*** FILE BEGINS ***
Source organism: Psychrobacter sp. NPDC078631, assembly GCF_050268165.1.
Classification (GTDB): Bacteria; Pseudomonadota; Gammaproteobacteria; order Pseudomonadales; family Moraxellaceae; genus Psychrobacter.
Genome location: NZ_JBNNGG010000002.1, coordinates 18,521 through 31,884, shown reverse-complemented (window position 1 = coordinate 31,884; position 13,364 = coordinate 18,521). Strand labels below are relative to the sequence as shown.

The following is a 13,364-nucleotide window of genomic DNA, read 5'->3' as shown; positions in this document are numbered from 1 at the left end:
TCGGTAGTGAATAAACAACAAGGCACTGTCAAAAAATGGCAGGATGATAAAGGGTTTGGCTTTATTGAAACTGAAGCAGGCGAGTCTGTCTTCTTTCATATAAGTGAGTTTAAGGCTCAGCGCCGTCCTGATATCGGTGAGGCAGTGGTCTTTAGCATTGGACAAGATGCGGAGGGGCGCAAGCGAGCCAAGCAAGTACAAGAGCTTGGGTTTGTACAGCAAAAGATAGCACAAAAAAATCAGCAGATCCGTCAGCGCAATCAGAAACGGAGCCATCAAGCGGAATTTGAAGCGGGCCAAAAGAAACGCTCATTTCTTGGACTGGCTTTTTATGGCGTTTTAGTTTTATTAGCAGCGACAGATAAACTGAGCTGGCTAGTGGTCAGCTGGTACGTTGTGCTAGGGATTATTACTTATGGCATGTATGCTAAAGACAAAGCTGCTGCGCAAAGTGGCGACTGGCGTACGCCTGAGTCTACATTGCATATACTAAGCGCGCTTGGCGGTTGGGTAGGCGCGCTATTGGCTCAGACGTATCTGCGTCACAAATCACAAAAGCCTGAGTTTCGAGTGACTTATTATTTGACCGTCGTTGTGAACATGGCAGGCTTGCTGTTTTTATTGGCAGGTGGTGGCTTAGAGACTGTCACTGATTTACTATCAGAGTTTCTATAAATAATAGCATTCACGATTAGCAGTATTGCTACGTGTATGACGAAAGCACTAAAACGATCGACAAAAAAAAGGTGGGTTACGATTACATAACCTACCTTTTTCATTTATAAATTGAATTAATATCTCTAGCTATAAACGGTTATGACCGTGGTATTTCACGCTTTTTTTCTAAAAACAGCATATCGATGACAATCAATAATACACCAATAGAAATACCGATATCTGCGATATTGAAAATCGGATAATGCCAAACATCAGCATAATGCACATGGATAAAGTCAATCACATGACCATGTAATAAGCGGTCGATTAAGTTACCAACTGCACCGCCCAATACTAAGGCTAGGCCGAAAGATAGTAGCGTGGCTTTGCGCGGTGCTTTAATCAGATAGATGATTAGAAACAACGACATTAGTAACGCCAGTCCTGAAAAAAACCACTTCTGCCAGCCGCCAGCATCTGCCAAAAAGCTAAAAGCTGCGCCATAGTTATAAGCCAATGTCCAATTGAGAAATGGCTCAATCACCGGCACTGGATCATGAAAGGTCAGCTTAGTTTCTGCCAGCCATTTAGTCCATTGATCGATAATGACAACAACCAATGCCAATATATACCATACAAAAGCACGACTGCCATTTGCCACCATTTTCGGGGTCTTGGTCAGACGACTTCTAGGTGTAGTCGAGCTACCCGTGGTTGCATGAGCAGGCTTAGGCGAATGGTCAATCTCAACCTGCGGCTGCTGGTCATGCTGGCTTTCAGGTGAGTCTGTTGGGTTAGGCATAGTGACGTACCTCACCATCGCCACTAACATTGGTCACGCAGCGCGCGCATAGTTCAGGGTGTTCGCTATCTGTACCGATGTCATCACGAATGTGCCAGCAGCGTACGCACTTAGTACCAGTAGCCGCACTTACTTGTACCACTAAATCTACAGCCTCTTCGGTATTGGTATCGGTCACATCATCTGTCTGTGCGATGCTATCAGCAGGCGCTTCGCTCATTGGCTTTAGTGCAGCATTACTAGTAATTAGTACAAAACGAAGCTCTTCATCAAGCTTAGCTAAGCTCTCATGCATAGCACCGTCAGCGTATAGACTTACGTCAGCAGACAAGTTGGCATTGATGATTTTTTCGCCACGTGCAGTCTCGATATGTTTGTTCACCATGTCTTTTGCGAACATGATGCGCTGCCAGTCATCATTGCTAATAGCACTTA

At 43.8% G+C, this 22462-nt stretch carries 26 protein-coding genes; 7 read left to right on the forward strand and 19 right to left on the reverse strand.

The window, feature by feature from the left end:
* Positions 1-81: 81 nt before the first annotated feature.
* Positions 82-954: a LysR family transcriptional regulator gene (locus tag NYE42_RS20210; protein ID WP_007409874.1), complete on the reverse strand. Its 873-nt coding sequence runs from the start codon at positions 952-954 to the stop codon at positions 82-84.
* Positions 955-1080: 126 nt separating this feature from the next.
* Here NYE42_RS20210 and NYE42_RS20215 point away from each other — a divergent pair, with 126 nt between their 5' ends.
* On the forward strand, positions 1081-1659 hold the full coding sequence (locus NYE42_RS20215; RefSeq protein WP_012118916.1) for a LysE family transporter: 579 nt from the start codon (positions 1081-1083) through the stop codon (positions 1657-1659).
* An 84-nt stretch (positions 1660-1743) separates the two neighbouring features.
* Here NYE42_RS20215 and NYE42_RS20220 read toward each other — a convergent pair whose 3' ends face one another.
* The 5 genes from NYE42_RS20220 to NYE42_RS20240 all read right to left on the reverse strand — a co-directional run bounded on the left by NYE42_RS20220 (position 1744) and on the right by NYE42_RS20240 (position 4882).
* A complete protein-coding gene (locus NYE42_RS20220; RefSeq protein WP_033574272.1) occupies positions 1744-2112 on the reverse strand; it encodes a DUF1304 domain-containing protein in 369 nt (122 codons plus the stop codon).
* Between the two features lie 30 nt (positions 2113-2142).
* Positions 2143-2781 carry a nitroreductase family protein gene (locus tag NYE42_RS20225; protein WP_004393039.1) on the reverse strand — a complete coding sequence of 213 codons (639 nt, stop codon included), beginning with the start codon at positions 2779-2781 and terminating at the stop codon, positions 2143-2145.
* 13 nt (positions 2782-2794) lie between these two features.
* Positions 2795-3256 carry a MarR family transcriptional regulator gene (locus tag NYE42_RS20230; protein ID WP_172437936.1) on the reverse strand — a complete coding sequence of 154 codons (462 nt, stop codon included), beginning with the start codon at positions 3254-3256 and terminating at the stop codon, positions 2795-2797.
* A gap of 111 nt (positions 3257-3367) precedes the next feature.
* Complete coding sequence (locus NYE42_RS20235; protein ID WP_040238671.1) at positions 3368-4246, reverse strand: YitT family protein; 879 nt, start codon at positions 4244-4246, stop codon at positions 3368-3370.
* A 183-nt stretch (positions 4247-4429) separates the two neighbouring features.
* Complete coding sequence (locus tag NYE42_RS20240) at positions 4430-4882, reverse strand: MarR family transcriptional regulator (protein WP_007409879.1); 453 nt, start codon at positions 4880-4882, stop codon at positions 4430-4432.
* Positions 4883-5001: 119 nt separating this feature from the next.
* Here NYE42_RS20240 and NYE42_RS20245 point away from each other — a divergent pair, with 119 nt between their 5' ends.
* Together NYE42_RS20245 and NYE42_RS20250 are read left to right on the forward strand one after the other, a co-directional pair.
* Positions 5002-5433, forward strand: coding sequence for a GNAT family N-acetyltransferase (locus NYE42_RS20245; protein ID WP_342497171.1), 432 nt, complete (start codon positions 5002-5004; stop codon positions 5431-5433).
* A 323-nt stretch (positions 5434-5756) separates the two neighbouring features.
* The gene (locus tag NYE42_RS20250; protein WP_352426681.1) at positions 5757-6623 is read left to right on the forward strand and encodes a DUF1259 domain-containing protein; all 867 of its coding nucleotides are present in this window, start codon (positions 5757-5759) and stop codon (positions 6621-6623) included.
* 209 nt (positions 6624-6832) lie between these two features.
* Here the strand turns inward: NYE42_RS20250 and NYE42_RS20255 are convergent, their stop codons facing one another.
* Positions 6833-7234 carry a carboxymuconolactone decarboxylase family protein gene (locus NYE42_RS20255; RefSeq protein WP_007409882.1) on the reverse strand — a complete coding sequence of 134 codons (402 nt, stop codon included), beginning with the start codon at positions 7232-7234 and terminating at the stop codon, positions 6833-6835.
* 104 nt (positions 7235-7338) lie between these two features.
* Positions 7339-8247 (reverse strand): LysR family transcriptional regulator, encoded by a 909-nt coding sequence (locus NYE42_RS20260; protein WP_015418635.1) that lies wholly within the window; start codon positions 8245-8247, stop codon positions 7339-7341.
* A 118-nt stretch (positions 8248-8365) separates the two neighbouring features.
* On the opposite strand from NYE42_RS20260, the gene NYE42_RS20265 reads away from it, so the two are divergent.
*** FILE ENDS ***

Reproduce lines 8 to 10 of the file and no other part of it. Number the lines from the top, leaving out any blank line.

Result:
* Positions 1-81: 81 nt before the first annotated feature.
* Positions 82-954: a LysR family transcriptional regulator gene (locus tag NYE42_RS20210; protein ID WP_007409874.1), complete on the reverse strand. Its 873-nt coding sequence runs from the start codon at positions 952-954 to the stop codon at positions 82-84.
* Positions 955-1080: 126 nt separating this feature from the next.